‘Are you pregnant, Sir?’ He is stunned into silence. She repeats the question, glancing up for the first time and catching our wide eyes. The moment becomes too big when the realisation hit and the three of us shriek with laughter, each one in our own language.

From behind the closed curtains, Kidney Stone, Knee and Bladder share in this priceless mishap and chuckle along with us; all pains forgotten for the moment.

The Kidney Stone had to go in first – an emergency.  By this time Grandpa was starving. His last meal had been the previous night and now breakfast was being announced and served in the wards with a loud clanging of dishes and crockery. Later, on his way to the bathroom, still desperately clutching the gaping gown at the back, he drily remarked over his shoulder that he now understood what ICU stands for! Mr Kidney Stone had been returned to the ward and was still crying quietly in Portuguese when they came to take Grandfather to La La land. Then the ward sister spotted an omission! He hadn’t put on his theatre cap! This was jammed onto his head with half his hair still sticking out. He waved weakly, the look in his eyes clearly saying: the final mercy of others.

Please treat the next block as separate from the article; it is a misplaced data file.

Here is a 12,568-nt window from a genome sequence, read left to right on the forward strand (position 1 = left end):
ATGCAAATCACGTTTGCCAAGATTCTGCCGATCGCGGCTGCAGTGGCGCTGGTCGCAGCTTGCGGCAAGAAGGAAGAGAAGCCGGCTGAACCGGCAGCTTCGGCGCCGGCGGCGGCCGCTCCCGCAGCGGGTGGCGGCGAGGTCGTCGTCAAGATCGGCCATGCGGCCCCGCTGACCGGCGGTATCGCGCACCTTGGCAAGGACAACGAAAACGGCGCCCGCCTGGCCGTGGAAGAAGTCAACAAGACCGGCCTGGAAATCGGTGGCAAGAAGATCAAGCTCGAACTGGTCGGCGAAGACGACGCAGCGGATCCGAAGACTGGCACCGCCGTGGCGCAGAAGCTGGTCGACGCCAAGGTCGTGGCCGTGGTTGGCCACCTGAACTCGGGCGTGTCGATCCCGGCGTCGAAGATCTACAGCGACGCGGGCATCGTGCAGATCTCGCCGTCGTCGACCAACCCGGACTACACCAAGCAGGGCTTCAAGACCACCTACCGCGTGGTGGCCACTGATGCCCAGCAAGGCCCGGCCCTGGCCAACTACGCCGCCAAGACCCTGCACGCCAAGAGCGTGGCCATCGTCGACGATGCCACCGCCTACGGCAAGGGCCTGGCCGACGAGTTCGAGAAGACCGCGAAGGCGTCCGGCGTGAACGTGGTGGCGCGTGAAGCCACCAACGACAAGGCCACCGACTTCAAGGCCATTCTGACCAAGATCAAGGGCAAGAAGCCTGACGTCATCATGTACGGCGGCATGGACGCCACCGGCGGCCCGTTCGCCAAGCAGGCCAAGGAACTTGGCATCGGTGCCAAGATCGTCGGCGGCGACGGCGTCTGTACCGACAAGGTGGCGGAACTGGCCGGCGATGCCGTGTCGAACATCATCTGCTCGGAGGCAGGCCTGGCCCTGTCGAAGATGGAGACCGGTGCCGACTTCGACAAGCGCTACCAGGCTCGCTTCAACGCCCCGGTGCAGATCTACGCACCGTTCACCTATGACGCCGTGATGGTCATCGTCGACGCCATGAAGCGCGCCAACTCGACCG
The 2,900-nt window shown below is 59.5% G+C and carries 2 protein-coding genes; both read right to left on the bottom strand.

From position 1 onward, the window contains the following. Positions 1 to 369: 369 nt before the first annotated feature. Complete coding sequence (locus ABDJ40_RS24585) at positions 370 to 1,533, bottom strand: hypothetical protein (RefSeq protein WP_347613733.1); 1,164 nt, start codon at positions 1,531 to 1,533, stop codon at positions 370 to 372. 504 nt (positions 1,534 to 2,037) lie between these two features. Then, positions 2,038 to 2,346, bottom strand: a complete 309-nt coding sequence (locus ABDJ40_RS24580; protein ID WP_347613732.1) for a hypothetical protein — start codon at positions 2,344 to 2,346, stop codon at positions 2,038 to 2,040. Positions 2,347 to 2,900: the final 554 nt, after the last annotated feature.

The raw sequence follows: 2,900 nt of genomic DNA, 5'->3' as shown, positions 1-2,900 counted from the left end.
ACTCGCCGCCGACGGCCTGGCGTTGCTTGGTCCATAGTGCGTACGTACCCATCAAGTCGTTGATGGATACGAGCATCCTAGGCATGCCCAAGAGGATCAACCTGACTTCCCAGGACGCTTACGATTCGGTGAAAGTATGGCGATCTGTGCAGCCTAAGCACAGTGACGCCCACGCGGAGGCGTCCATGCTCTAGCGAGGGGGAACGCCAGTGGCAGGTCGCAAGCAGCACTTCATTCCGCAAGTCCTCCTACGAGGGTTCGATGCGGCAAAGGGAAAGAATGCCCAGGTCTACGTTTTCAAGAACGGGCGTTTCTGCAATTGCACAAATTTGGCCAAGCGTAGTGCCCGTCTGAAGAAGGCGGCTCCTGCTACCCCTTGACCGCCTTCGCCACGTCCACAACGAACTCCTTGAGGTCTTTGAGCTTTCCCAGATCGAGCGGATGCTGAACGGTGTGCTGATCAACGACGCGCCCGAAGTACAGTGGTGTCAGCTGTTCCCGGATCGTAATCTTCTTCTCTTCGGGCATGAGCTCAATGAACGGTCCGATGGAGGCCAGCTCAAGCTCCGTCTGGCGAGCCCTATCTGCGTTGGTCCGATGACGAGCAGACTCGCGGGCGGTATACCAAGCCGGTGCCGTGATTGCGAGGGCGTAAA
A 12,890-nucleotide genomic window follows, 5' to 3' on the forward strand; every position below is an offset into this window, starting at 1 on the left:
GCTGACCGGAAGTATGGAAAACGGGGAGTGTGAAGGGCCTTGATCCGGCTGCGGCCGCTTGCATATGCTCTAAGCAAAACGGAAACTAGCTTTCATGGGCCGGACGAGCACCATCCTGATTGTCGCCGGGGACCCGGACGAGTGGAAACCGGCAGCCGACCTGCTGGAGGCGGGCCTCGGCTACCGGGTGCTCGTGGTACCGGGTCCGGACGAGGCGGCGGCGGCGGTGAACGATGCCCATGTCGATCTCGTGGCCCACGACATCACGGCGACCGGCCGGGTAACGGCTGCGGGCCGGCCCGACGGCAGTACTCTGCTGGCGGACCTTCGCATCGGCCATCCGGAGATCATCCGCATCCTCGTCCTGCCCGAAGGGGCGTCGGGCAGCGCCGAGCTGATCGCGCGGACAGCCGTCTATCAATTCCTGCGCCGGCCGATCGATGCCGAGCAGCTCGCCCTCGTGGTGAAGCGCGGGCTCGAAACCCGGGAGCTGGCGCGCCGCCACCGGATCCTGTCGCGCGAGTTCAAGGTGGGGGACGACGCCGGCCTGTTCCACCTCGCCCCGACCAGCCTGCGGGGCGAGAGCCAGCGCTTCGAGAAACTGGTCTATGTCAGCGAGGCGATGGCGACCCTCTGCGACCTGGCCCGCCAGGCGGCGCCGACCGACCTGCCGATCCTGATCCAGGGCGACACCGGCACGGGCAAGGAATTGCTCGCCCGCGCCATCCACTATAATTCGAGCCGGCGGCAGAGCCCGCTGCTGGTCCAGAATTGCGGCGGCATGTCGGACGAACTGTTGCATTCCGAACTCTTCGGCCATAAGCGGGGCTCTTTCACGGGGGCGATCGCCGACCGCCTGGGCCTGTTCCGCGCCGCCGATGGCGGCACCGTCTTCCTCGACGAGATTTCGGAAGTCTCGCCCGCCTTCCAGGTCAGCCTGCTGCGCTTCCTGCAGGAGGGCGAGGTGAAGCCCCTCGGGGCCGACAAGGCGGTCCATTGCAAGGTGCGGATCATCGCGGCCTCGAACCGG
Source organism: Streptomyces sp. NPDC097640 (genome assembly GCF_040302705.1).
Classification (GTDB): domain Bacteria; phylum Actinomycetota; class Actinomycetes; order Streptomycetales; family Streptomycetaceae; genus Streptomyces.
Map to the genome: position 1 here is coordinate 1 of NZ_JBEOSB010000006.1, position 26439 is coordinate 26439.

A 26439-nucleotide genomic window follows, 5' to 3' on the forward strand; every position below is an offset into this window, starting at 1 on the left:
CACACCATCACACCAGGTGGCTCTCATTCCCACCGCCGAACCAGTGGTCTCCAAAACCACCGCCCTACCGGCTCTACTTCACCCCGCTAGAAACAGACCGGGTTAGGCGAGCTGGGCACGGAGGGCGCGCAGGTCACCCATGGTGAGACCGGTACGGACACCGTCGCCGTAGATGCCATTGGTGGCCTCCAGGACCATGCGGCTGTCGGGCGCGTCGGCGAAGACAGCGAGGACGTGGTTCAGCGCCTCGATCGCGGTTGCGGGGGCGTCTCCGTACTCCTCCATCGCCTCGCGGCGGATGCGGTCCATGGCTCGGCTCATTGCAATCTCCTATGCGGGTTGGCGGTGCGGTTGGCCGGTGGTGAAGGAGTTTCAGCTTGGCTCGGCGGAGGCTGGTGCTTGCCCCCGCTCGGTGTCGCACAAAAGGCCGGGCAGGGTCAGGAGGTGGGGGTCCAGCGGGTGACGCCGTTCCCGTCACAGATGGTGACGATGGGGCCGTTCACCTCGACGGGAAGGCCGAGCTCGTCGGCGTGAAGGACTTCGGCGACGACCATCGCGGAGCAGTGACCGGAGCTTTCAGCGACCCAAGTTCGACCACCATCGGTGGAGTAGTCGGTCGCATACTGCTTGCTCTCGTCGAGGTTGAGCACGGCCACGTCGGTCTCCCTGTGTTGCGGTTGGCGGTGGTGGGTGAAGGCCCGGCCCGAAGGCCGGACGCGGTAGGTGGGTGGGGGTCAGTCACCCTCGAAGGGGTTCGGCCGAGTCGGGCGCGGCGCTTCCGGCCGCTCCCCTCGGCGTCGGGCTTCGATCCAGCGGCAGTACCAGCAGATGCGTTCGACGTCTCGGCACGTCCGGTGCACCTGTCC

Two hours later, after three cups of coffee and many worried little messages from you guys, they brought Grandpa back, the two wrapped hands raised above his head as if in prayer. He was famished by now and I had to feed him tiny bites of sandwich and help him drink his tea through a straw. And then he wanted to go home, because at least there he had a semblance of control – even if only over the TV remote! Did you think he couldn’t operate the remote with one finger? Think again! And a soothing glass of red wine went down nicely through the straw.

Thanks to your messages, he is already feeling much better. Like Little Brother lisped so wisely: ‘Grandpa’th handth became a little old and twithted, but the doctor fixthed them tho that Grandpa can pick uth up again.’

Clever doctor, clever child!

Heartfelt love from home to play room.